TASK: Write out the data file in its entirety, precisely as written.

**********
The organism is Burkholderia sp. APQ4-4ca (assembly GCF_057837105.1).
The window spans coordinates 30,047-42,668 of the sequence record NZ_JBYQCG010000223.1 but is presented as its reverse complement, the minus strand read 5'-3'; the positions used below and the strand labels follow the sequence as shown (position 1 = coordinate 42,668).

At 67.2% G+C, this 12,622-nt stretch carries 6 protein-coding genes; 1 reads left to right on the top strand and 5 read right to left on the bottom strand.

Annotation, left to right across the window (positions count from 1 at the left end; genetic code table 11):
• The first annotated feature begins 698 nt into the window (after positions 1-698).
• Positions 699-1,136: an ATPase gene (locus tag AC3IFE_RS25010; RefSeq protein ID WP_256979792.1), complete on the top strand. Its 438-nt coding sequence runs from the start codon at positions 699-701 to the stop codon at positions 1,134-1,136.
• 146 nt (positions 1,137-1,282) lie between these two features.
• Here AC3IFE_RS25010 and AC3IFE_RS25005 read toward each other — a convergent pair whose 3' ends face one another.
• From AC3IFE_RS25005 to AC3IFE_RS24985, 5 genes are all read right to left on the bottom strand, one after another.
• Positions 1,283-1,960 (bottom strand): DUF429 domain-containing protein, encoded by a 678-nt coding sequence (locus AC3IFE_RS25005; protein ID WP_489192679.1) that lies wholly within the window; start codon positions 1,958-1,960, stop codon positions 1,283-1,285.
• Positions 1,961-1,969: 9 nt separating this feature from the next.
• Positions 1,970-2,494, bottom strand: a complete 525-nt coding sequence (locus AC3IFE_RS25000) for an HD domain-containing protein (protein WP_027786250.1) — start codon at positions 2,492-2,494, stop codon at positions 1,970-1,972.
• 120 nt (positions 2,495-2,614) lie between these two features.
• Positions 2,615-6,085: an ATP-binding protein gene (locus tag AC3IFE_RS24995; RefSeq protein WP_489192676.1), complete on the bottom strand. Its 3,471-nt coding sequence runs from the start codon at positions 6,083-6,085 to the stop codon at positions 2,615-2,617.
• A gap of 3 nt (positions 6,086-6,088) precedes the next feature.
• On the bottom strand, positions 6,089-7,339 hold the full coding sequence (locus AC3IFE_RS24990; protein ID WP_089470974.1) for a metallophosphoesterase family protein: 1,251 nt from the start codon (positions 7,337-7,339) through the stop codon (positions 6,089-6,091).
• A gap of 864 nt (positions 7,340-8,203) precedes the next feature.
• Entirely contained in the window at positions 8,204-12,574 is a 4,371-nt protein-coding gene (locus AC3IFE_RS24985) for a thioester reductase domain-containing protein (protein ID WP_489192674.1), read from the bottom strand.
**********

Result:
The organism is Burkholderia sp. APQ4-4ca (assembly GCF_057837105.1).
The window spans coordinates 30,047-42,668 of the sequence record NZ_JBYQCG010000223.1 but is presented as its reverse complement, the minus strand read 5'-3'; the positions used below and the strand labels follow the sequence as shown (position 1 = coordinate 42,668).

At 67.2% G+C, this 12,622-nt stretch carries 6 protein-coding genes; 1 reads left to right on the top strand and 5 read right to left on the bottom strand.

Annotation, left to right across the window (positions count from 1 at the left end; genetic code table 11):
• The first annotated feature begins 698 nt into the window (after positions 1-698).
• Positions 699-1,136: an ATPase gene (locus tag AC3IFE_RS25010; RefSeq protein ID WP_256979792.1), complete on the top strand. Its 438-nt coding sequence runs from the start codon at positions 699-701 to the stop codon at positions 1,134-1,136.
• 146 nt (positions 1,137-1,282) lie between these two features.
• Here AC3IFE_RS25010 and AC3IFE_RS25005 read toward each other — a convergent pair whose 3' ends face one another.
• From AC3IFE_RS25005 to AC3IFE_RS24985, 5 genes are all read right to left on the bottom strand, one after another.
• Positions 1,283-1,960 (bottom strand): DUF429 domain-containing protein, encoded by a 678-nt coding sequence (locus AC3IFE_RS25005; protein ID WP_489192679.1) that lies wholly within the window; start codon positions 1,958-1,960, stop codon positions 1,283-1,285.
• Positions 1,961-1,969: 9 nt separating this feature from the next.
• Positions 1,970-2,494, bottom strand: a complete 525-nt coding sequence (locus AC3IFE_RS25000) for an HD domain-containing protein (protein WP_027786250.1) — start codon at positions 2,492-2,494, stop codon at positions 1,970-1,972.
• 120 nt (positions 2,495-2,614) lie between these two features.
• Positions 2,615-6,085: an ATP-binding protein gene (locus tag AC3IFE_RS24995; RefSeq protein WP_489192676.1), complete on the bottom strand. Its 3,471-nt coding sequence runs from the start codon at positions 6,083-6,085 to the stop codon at positions 2,615-2,617.
• A gap of 3 nt (positions 6,086-6,088) precedes the next feature.
• On the bottom strand, positions 6,089-7,339 hold the full coding sequence (locus AC3IFE_RS24990; protein ID WP_089470974.1) for a metallophosphoesterase family protein: 1,251 nt from the start codon (positions 7,337-7,339) through the stop codon (positions 6,089-6,091).
• A gap of 864 nt (positions 7,340-8,203) precedes the next feature.
• Entirely contained in the window at positions 8,204-12,574 is a 4,371-nt protein-coding gene (locus AC3IFE_RS24985) for a thioester reductase domain-containing protein (protein ID WP_489192674.1), read from the bottom strand.